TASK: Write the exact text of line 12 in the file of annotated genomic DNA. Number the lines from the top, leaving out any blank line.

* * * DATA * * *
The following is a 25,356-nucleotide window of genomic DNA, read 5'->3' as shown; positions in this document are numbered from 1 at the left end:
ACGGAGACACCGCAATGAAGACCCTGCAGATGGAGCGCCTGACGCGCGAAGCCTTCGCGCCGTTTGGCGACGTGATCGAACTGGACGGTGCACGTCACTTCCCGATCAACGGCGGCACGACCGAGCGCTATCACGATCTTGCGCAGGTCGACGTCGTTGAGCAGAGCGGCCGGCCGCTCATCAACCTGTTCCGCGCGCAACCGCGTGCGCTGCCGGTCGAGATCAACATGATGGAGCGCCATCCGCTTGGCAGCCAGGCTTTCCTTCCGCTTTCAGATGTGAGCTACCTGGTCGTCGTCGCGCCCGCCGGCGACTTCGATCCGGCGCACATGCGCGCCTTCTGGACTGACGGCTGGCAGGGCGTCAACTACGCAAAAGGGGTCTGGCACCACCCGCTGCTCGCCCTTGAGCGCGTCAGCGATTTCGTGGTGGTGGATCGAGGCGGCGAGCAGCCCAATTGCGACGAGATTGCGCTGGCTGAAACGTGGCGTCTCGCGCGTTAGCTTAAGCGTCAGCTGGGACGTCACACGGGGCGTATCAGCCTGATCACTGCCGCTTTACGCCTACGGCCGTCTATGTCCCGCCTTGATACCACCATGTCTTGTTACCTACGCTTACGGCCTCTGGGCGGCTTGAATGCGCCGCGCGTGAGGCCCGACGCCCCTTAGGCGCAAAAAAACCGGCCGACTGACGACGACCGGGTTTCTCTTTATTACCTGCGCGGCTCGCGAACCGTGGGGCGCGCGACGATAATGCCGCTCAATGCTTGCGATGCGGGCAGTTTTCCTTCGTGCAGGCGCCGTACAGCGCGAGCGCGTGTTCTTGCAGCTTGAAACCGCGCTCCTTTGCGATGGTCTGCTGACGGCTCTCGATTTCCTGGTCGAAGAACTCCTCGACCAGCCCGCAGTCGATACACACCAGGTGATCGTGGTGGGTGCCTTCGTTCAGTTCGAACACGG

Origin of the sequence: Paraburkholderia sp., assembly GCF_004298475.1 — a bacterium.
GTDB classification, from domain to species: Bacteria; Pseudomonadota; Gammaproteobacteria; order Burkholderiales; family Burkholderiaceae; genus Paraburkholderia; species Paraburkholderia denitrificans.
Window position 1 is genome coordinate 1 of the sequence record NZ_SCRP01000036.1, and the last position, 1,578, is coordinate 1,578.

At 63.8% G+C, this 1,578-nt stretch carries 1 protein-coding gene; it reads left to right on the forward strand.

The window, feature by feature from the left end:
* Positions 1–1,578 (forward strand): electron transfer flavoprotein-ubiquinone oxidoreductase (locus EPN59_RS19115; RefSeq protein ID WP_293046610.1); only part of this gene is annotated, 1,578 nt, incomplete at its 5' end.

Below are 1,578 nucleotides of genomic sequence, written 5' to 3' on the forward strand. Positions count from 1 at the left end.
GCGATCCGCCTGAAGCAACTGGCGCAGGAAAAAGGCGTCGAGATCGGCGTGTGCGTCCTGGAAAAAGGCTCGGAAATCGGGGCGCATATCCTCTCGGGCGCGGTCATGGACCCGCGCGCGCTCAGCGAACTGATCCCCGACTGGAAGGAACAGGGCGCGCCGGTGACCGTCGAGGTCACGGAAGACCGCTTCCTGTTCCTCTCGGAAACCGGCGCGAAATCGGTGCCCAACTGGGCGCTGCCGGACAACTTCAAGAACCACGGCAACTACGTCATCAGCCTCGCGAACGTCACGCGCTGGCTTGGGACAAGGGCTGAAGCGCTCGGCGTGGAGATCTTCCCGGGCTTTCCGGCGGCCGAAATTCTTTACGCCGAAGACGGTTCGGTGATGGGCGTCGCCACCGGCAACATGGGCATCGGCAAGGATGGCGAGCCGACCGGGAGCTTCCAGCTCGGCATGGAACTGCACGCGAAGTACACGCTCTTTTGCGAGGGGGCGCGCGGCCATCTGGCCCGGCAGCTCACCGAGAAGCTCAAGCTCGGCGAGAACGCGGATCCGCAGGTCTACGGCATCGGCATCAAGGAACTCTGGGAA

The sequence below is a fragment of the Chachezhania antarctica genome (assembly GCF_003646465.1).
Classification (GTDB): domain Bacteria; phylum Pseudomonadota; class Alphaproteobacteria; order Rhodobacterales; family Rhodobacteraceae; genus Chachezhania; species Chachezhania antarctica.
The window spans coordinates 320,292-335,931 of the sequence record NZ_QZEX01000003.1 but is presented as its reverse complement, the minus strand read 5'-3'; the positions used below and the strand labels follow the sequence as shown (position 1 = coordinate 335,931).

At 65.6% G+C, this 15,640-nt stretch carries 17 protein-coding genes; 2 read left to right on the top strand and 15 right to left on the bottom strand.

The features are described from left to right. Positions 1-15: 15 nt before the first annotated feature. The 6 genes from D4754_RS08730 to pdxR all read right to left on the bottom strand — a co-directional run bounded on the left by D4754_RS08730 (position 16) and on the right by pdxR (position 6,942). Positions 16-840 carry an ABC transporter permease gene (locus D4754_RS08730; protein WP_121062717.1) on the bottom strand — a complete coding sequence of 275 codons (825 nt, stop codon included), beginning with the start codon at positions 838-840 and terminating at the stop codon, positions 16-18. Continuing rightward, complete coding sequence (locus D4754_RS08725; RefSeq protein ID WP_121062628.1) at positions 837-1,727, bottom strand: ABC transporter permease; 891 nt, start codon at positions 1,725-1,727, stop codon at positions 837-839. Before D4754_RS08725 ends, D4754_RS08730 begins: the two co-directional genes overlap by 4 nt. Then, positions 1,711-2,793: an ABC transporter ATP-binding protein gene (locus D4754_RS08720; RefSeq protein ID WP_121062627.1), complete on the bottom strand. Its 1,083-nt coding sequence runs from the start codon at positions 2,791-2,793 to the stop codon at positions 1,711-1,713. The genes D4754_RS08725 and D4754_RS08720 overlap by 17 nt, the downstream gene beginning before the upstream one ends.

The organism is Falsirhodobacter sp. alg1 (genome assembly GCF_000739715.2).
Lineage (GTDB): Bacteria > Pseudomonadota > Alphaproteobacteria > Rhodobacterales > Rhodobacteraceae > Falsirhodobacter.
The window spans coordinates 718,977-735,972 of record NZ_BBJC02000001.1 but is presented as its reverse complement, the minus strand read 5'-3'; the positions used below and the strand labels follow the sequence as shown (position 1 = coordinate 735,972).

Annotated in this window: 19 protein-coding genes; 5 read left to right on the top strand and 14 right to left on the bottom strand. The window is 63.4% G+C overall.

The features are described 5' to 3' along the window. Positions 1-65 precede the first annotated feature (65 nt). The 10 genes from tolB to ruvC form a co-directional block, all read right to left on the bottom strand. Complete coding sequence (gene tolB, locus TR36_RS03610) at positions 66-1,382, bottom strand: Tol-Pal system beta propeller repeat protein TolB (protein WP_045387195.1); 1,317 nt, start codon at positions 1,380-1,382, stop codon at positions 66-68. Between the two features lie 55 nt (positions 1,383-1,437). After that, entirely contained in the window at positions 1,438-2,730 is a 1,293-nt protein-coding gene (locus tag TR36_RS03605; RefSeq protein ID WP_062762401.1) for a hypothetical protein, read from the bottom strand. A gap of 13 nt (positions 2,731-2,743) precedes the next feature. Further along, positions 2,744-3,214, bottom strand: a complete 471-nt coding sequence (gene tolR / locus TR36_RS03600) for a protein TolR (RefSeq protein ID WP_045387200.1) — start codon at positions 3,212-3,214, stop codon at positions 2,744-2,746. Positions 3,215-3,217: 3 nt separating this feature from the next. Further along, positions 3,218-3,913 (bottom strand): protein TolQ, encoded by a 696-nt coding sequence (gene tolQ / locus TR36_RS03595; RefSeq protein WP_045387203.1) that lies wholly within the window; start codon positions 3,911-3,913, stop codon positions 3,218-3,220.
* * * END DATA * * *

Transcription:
Classification (GTDB): domain Bacteria; phylum Pseudomonadota; class Alphaproteobacteria; order Rhodobacterales; family Rhodobacteraceae; genus Chachezhania; species Chachezhania antarctica.